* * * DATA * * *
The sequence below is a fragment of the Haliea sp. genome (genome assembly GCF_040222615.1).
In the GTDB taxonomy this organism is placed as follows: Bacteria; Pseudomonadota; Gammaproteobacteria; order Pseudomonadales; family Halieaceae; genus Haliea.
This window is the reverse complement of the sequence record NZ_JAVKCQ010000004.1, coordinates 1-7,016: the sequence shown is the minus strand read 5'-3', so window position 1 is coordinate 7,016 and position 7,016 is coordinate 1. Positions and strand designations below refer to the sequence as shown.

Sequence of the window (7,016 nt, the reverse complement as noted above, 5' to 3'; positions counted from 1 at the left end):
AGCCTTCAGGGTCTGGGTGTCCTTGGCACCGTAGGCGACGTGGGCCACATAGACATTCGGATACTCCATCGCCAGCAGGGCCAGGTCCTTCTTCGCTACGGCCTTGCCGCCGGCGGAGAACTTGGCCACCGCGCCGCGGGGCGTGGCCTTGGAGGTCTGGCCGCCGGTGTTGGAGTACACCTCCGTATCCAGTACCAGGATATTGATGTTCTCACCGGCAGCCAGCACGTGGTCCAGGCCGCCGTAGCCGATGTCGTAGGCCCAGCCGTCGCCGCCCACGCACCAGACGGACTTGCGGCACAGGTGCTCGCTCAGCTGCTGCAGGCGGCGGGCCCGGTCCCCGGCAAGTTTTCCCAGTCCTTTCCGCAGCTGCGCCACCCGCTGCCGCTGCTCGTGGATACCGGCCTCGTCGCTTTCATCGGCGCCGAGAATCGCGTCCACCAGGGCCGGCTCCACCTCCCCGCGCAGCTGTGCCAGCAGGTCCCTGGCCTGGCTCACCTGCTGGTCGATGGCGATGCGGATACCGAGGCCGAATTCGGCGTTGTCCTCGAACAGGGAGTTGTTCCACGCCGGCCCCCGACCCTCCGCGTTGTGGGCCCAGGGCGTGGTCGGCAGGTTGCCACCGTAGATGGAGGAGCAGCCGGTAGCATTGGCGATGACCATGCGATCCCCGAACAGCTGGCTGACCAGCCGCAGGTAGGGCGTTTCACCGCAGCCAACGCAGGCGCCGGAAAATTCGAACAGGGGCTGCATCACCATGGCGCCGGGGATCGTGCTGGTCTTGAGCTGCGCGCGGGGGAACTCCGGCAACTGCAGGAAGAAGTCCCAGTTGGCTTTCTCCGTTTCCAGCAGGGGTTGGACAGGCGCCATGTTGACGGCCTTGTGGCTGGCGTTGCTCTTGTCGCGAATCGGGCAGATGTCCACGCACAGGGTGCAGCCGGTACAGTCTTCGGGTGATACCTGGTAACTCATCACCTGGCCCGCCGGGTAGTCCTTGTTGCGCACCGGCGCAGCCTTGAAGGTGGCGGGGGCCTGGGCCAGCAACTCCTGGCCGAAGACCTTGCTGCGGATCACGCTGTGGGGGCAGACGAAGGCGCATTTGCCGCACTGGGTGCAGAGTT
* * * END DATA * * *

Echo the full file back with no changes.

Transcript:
The sequence below is a fragment of the Haliea sp. genome (genome assembly GCF_040222615.1).
In the GTDB taxonomy this organism is placed as follows: Bacteria; Pseudomonadota; Gammaproteobacteria; order Pseudomonadales; family Halieaceae; genus Haliea.
This window is the reverse complement of the sequence record NZ_JAVKCQ010000004.1, coordinates 1-7,016: the sequence shown is the minus strand read 5'-3', so window position 1 is coordinate 7,016 and position 7,016 is coordinate 1. Positions and strand designations below refer to the sequence as shown.

Sequence of the window (7,016 nt, the reverse complement as noted above, 5' to 3'; positions counted from 1 at the left end):
AGCCTTCAGGGTCTGGGTGTCCTTGGCACCGTAGGCGACGTGGGCCACATAGACATTCGGATACTCCATCGCCAGCAGGGCCAGGTCCTTCTTCGCTACGGCCTTGCCGCCGGCGGAGAACTTGGCCACCGCGCCGCGGGGCGTGGCCTTGGAGGTCTGGCCGCCGGTGTTGGAGTACACCTCCGTATCCAGTACCAGGATATTGATGTTCTCACCGGCAGCCAGCACGTGGTCCAGGCCGCCGTAGCCGATGTCGTAGGCCCAGCCGTCGCCGCCCACGCACCAGACGGACTTGCGGCACAGGTGCTCGCTCAGCTGCTGCAGGCGGCGGGCCCGGTCCCCGGCAAGTTTTCCCAGTCCTTTCCGCAGCTGCGCCACCCGCTGCCGCTGCTCGTGGATACCGGCCTCGTCGCTTTCATCGGCGCCGAGAATCGCGTCCACCAGGGCCGGCTCCACCTCCCCGCGCAGCTGTGCCAGCAGGTCCCTGGCCTGGCTCACCTGCTGGTCGATGGCGATGCGGATACCGAGGCCGAATTCGGCGTTGTCCTCGAACAGGGAGTTGTTCCACGCCGGCCCCCGACCCTCCGCGTTGTGGGCCCAGGGCGTGGTCGGCAGGTTGCCACCGTAGATGGAGGAGCAGCCGGTAGCATTGGCGATGACCATGCGATCCCCGAACAGCTGGCTGACCAGCCGCAGGTAGGGCGTTTCACCGCAGCCAACGCAGGCGCCGGAAAATTCGAACAGGGGCTGCATCACCATGGCGCCGGGGATCGTGCTGGTCTTGAGCTGCGCGCGGGGGAACTCCGGCAACTGCAGGAAGAAGTCCCAGTTGGCTTTCTCCGTTTCCAGCAGGGGTTGGACAGGCGCCATGTTGACGGCCTTGTGGCTGGCGTTGCTCTTGTCGCGAATCGGGCAGATGTCCACGCACAGGGTGCAGCCGGTACAGTCTTCGGGTGATACCTGGTAACTCATCACCTGGCCCGCCGGGTAGTCCTTGTTGCGCACCGGCGCAGCCTTGAAGGTGGCGGGGGCCTGGGCCAGCAACTCCTGGCCGAAGACCTTGCTGCGGATCACGCTGTGGGGGCAGACGAAGGCGCATTTGCCGCACTGGGTGCAGAGTT